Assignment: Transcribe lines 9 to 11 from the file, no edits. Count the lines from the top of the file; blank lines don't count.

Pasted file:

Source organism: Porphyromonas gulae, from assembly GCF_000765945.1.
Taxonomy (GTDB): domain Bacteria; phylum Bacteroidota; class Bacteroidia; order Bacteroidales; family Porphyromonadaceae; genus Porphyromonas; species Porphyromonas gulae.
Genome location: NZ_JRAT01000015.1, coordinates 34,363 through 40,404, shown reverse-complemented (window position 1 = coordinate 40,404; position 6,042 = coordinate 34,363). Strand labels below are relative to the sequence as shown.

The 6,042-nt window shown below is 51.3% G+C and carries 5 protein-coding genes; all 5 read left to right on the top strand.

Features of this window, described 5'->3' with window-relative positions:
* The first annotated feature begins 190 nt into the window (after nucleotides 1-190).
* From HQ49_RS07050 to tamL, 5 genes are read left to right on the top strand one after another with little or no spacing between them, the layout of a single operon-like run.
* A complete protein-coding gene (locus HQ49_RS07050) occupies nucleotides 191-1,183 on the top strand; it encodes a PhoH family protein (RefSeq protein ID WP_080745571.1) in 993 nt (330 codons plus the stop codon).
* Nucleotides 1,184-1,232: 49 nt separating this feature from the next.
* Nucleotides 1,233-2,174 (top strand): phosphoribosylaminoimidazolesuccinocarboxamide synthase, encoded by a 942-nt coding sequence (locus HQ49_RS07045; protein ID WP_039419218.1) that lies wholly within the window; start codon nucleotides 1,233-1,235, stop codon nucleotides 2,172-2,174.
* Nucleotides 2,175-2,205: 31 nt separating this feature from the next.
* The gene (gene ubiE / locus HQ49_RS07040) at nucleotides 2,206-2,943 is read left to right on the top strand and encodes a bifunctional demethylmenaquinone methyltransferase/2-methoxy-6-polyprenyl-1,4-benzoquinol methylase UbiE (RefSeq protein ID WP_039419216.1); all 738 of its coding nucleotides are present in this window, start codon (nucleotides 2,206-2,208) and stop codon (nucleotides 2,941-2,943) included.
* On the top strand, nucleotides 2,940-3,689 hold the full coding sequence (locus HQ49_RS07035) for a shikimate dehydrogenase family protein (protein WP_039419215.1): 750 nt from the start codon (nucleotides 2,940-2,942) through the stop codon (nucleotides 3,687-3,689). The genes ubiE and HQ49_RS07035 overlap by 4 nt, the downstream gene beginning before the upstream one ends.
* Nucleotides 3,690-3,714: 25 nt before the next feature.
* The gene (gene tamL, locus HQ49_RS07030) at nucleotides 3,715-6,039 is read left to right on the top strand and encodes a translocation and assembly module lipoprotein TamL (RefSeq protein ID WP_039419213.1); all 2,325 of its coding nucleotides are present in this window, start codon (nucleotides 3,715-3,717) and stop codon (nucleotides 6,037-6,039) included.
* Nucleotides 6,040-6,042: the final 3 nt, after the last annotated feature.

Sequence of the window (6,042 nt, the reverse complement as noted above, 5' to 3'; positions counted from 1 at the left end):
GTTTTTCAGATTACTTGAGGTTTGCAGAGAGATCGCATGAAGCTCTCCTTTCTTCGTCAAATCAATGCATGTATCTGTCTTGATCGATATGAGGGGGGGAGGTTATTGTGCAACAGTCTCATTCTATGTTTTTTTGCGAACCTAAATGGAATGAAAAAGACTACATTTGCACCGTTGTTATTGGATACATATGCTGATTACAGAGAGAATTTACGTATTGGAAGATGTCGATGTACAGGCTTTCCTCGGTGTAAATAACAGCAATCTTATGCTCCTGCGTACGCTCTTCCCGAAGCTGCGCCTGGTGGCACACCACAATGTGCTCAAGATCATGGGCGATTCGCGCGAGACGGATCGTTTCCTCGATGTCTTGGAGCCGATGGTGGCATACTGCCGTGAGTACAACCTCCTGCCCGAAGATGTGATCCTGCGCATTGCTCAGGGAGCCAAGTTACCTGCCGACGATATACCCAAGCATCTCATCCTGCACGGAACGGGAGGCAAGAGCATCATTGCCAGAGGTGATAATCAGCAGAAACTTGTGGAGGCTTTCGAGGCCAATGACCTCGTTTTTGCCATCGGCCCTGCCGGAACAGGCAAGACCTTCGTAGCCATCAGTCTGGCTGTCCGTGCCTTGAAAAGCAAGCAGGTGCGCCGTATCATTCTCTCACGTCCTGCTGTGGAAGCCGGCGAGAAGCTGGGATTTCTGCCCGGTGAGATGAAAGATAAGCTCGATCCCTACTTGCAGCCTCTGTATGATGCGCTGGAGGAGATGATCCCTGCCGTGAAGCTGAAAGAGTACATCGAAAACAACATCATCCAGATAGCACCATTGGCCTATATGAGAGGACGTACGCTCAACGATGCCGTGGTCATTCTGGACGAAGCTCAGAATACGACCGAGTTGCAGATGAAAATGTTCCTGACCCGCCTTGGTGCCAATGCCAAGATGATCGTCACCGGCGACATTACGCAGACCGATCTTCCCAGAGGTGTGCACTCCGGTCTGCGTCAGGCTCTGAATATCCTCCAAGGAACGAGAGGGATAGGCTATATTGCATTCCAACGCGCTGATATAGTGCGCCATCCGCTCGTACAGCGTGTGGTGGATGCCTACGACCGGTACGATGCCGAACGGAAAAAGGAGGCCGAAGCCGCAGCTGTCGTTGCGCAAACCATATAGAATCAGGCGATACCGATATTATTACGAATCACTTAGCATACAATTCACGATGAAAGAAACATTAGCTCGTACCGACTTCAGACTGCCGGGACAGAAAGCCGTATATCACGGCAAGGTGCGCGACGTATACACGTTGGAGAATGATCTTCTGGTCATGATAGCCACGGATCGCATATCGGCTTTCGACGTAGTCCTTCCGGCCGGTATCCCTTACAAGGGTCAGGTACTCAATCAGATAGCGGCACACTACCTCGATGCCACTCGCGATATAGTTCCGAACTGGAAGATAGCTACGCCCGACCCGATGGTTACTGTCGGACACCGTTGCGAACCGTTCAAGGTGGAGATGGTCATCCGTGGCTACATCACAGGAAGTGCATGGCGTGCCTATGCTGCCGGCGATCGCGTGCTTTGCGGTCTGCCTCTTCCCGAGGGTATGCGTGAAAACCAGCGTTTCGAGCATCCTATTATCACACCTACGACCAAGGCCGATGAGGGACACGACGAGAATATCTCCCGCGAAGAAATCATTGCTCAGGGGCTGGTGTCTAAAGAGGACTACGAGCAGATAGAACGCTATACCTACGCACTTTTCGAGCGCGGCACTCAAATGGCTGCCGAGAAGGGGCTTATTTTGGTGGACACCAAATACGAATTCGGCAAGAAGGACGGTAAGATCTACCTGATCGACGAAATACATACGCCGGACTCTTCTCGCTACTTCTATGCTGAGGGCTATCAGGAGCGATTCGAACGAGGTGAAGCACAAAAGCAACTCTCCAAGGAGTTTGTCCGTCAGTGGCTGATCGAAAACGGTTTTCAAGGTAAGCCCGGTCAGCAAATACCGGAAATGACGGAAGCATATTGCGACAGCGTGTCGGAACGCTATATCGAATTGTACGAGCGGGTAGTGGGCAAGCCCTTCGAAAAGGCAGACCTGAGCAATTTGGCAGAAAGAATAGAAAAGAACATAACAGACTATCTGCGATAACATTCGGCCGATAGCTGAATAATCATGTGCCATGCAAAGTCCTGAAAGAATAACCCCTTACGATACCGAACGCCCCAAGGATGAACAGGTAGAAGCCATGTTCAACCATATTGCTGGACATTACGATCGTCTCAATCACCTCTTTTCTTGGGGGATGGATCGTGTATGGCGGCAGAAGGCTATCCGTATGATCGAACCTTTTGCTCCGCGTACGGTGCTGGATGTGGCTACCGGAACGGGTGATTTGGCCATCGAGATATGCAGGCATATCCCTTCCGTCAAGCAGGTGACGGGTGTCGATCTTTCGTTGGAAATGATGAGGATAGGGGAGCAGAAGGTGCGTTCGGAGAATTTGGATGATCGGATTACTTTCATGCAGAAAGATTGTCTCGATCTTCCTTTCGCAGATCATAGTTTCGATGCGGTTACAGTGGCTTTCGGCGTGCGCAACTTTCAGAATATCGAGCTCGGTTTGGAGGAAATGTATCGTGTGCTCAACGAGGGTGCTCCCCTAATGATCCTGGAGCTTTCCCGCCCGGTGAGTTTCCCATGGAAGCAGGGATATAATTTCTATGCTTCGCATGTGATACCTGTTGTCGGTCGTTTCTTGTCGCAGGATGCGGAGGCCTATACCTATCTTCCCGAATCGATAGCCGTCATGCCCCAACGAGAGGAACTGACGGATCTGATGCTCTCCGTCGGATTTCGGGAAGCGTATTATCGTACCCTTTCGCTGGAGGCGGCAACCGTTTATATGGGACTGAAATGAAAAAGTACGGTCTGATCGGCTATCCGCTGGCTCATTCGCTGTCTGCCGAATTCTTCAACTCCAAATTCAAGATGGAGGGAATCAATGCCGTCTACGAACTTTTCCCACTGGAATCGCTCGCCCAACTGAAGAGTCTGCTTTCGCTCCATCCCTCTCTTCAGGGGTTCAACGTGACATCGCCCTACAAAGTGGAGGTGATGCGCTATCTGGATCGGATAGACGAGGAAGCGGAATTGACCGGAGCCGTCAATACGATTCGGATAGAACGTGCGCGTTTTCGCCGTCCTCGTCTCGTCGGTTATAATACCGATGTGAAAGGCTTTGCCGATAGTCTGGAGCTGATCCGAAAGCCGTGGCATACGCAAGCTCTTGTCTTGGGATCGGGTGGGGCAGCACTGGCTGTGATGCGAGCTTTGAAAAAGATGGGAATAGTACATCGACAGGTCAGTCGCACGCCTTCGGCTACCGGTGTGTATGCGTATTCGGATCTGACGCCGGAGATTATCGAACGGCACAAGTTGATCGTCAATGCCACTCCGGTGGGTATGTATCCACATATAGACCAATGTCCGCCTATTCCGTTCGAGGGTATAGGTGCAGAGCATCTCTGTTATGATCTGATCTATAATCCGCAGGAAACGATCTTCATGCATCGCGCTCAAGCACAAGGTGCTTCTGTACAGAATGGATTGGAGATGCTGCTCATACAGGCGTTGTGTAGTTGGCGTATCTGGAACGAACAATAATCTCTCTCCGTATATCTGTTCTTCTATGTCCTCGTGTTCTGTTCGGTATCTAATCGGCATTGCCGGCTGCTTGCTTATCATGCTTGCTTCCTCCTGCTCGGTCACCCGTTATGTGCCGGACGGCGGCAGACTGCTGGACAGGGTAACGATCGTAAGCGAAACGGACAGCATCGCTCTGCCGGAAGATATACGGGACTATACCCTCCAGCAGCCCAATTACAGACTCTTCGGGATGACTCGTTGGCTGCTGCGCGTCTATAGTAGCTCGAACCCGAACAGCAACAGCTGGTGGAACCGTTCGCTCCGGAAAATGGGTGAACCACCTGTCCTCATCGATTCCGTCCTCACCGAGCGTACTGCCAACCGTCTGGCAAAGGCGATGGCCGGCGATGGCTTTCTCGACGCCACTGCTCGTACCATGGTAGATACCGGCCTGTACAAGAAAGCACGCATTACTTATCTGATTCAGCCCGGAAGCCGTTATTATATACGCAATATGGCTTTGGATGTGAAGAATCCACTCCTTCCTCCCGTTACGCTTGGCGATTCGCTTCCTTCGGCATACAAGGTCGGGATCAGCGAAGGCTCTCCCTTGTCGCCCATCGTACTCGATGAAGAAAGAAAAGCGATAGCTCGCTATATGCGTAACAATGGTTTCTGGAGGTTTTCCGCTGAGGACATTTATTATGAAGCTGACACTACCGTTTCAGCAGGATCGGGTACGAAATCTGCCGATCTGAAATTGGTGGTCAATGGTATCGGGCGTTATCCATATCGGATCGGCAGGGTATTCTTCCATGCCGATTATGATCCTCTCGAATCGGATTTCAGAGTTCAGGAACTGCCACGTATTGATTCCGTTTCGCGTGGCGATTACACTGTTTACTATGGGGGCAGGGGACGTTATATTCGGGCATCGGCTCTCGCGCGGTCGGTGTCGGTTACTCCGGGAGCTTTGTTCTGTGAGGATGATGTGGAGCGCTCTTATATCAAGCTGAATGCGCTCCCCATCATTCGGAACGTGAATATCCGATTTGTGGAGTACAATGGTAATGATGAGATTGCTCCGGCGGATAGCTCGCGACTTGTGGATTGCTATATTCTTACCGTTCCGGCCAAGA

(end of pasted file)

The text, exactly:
* Nucleotides 1,184-1,232: 49 nt separating this feature from the next.
* Nucleotides 1,233-2,174 (top strand): phosphoribosylaminoimidazolesuccinocarboxamide synthase, encoded by a 942-nt coding sequence (locus HQ49_RS07045; protein ID WP_039419218.1) that lies wholly within the window; start codon nucleotides 1,233-1,235, stop codon nucleotides 2,172-2,174.
* Nucleotides 2,175-2,205: 31 nt separating this feature from the next.